Improving coherence between development cooperation and other policies

Improving coherence between development cooperation and other policies

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Ashoff, Guido
Briefing Paper 1/2002

Bonn: German Development Institute / Deutsches Institut für Entwicklungspolitik (DIE)

The success of development policy partly depends on the effects of other policies which – intentionally or unintentionally – may support, but also impair, development cooperation efforts. Development policy must therefore bear other policies in mind in order to prevent incoherence and generate synergies as far as possible. There are numerous examples of incoherence. Foreign policy, export and labor market interests have repeatedly eclipsed development policy objectives. The EU’s trade, agricultural and fisheries policies have counteracted development cooperation projects and programs in several cases. There is a tense relationship between development and arms export policies. Besides these cases of incoherence about which advocates of development cooperation have complained, four factors have given added weight to the subject of policy coherence:
(i) the inclusion of the requirement of coherence with development policy in the Maastricht/Amsterdam Treaty,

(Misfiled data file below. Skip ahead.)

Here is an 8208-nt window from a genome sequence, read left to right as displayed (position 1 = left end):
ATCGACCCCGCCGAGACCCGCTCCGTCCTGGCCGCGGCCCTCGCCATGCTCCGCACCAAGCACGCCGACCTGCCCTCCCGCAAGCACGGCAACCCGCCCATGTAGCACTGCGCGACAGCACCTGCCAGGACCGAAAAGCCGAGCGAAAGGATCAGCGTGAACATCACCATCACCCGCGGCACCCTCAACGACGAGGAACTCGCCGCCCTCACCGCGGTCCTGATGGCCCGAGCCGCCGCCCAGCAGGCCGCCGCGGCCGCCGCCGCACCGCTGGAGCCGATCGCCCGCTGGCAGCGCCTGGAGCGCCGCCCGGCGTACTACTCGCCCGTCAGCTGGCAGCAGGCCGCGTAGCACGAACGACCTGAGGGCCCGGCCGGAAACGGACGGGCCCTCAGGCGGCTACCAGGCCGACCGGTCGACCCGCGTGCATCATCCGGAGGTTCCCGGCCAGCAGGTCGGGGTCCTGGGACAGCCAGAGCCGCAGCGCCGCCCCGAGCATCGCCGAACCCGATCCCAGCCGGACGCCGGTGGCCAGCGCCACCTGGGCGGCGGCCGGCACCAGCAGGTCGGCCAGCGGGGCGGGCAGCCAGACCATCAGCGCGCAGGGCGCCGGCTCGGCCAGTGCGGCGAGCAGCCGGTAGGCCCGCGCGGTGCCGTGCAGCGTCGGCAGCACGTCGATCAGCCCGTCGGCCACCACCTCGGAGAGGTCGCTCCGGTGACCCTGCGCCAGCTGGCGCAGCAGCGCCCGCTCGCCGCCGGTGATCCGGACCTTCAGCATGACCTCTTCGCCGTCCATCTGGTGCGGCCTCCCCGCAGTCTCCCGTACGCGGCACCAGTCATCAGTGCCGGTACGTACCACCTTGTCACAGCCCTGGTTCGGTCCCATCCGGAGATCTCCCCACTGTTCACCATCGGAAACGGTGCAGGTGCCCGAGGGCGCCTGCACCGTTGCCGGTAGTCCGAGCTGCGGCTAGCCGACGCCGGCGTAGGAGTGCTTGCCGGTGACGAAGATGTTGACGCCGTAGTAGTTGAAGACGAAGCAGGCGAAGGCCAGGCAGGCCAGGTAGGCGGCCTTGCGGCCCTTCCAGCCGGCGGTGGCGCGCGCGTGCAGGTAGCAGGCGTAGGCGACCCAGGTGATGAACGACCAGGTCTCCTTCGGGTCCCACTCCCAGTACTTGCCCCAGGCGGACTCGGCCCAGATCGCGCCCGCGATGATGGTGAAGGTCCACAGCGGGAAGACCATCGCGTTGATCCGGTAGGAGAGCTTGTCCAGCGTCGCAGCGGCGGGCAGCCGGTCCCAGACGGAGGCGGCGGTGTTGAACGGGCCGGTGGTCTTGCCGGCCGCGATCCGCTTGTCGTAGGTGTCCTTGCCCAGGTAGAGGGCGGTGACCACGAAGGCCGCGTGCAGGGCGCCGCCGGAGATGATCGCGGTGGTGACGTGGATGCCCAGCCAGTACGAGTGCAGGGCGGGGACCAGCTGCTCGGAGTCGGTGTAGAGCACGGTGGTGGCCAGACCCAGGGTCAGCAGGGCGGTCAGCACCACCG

(ii) increased pressure to improve the efficiency and effectiveness of development cooperation in view of declining budget allocations,
(iii) the extended right enjoyed by the Federal Ministry for Economic Cooperation and Development (BMZ) since mid-2000 to examine legislation planned by other government departments for its impact on development and
(iv) the Program of Action 2015 adopted by the Federal Government in 2001, which calls for a coherent approach by various policies in order to achieve the internationally agreed goal of halving extreme poverty by 2015.The issue of policy coherence has played a growing role in the development policy debate in Germany in recent years. There have been campaigns and a number of proposals for greater coherence. Since 1998, most of the steps taken (in addition to the Program of Action 2015) to improve coherence have been institutional, and they should be fully exploited. Whether the BMZ requires further areas of responsibility to achieve greater coherence should be considered as and when necessary. In general, however, it is true to say that development policy is not just a matter for the BMZ, but a task for many policies. The BMZ should not therefore take on the tasks of other policies and so overexert itself, but increasingly urge and help other government departments to share responsibility for development policy. To this end, three steps seem important:
(i) improvement of the BMZ's analytical competence for closer observation of the impact on development of other policies,
(ii) intensive coherence-related dialogue with other government departments and
(iii) mobilization of political support for greater coherence.

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Ashoff, Guido

Political Scientist

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